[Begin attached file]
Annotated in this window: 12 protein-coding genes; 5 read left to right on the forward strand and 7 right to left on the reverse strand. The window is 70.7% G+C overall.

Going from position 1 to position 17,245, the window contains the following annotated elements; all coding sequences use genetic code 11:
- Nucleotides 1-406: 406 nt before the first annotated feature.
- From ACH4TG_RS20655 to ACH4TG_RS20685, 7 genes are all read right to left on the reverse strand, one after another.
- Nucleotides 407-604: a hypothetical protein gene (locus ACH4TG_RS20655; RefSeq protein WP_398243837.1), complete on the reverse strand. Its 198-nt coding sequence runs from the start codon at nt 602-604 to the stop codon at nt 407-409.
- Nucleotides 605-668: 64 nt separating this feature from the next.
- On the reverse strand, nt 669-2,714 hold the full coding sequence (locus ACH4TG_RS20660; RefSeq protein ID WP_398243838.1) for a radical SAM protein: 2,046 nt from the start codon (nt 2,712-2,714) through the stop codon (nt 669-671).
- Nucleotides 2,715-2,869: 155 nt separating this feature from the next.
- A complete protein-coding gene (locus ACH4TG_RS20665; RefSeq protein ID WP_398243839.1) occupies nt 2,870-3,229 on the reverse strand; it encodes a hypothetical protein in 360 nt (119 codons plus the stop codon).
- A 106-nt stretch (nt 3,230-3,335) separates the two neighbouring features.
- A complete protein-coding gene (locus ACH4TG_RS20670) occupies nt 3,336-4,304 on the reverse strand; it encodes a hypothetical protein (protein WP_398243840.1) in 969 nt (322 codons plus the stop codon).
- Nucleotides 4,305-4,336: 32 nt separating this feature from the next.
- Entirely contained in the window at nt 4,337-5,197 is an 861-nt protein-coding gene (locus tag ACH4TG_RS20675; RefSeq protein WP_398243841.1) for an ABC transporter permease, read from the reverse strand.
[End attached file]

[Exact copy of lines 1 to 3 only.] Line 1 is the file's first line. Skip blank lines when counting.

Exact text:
Annotated in this window: 12 protein-coding genes; 5 read left to right on the forward strand and 7 right to left on the reverse strand. The window is 70.7% G+C overall.

Going from position 1 to position 17,245, the window contains the following annotated elements; all coding sequences use genetic code 11:
- Nucleotides 1-406: 406 nt before the first annotated feature.